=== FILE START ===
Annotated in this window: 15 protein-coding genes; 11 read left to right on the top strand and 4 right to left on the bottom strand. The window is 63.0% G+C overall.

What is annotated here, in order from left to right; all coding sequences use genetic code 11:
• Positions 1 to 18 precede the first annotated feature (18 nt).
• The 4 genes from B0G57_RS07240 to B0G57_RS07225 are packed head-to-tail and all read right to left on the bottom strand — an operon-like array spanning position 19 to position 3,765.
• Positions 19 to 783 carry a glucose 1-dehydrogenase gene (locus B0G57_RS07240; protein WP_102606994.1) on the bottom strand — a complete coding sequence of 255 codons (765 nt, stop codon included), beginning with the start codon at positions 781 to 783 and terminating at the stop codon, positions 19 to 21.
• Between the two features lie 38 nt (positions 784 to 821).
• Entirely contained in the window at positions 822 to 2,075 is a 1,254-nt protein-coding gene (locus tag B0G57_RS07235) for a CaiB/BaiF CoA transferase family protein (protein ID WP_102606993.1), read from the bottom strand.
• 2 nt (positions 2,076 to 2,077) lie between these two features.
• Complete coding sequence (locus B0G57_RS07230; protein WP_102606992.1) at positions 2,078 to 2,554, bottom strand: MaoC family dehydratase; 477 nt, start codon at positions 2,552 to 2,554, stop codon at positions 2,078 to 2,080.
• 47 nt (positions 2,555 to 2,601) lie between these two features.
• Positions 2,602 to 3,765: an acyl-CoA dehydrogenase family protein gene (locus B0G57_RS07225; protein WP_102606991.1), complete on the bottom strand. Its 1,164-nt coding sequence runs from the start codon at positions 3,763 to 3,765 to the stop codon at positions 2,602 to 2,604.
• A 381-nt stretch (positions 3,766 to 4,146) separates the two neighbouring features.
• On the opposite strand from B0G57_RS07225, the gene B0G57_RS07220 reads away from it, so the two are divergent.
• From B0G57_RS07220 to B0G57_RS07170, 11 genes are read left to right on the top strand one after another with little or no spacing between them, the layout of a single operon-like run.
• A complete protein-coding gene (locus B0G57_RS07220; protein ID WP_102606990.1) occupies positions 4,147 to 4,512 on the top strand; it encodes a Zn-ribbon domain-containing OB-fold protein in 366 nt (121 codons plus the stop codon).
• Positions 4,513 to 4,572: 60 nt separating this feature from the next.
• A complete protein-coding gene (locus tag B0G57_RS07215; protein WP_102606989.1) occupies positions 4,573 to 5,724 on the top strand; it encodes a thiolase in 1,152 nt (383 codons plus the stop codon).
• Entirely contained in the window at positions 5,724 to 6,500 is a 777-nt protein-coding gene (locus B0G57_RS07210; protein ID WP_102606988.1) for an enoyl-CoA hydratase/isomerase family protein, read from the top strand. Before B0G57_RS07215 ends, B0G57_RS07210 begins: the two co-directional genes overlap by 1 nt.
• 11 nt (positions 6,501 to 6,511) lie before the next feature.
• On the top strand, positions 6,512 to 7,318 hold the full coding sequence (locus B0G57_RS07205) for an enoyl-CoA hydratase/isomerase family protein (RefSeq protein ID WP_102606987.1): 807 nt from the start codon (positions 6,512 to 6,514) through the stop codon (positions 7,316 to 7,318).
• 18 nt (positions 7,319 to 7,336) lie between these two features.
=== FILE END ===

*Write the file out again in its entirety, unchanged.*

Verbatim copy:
Annotated in this window: 15 protein-coding genes; 11 read left to right on the top strand and 4 right to left on the bottom strand. The window is 63.0% G+C overall.

What is annotated here, in order from left to right; all coding sequences use genetic code 11:
• Positions 1 to 18 precede the first annotated feature (18 nt).
• The 4 genes from B0G57_RS07240 to B0G57_RS07225 are packed head-to-tail and all read right to left on the bottom strand — an operon-like array spanning position 19 to position 3,765.
• Positions 19 to 783 carry a glucose 1-dehydrogenase gene (locus B0G57_RS07240; protein WP_102606994.1) on the bottom strand — a complete coding sequence of 255 codons (765 nt, stop codon included), beginning with the start codon at positions 781 to 783 and terminating at the stop codon, positions 19 to 21.
• Between the two features lie 38 nt (positions 784 to 821).
• Entirely contained in the window at positions 822 to 2,075 is a 1,254-nt protein-coding gene (locus tag B0G57_RS07235) for a CaiB/BaiF CoA transferase family protein (protein ID WP_102606993.1), read from the bottom strand.
• 2 nt (positions 2,076 to 2,077) lie between these two features.
• Complete coding sequence (locus B0G57_RS07230; protein WP_102606992.1) at positions 2,078 to 2,554, bottom strand: MaoC family dehydratase; 477 nt, start codon at positions 2,552 to 2,554, stop codon at positions 2,078 to 2,080.
• 47 nt (positions 2,555 to 2,601) lie between these two features.
• Positions 2,602 to 3,765: an acyl-CoA dehydrogenase family protein gene (locus B0G57_RS07225; protein WP_102606991.1), complete on the bottom strand. Its 1,164-nt coding sequence runs from the start codon at positions 3,763 to 3,765 to the stop codon at positions 2,602 to 2,604.
• A 381-nt stretch (positions 3,766 to 4,146) separates the two neighbouring features.
• On the opposite strand from B0G57_RS07225, the gene B0G57_RS07220 reads away from it, so the two are divergent.
• From B0G57_RS07220 to B0G57_RS07170, 11 genes are read left to right on the top strand one after another with little or no spacing between them, the layout of a single operon-like run.
• A complete protein-coding gene (locus B0G57_RS07220; protein ID WP_102606990.1) occupies positions 4,147 to 4,512 on the top strand; it encodes a Zn-ribbon domain-containing OB-fold protein in 366 nt (121 codons plus the stop codon).
• Positions 4,513 to 4,572: 60 nt separating this feature from the next.
• A complete protein-coding gene (locus tag B0G57_RS07215; protein WP_102606989.1) occupies positions 4,573 to 5,724 on the top strand; it encodes a thiolase in 1,152 nt (383 codons plus the stop codon).
• Entirely contained in the window at positions 5,724 to 6,500 is a 777-nt protein-coding gene (locus B0G57_RS07210; protein ID WP_102606988.1) for an enoyl-CoA hydratase/isomerase family protein, read from the top strand. Before B0G57_RS07215 ends, B0G57_RS07210 begins: the two co-directional genes overlap by 1 nt.
• 11 nt (positions 6,501 to 6,511) lie before the next feature.
• On the top strand, positions 6,512 to 7,318 hold the full coding sequence (locus B0G57_RS07205) for an enoyl-CoA hydratase/isomerase family protein (RefSeq protein ID WP_102606987.1): 807 nt from the start codon (positions 6,512 to 6,514) through the stop codon (positions 7,316 to 7,318).
• 18 nt (positions 7,319 to 7,336) lie between these two features.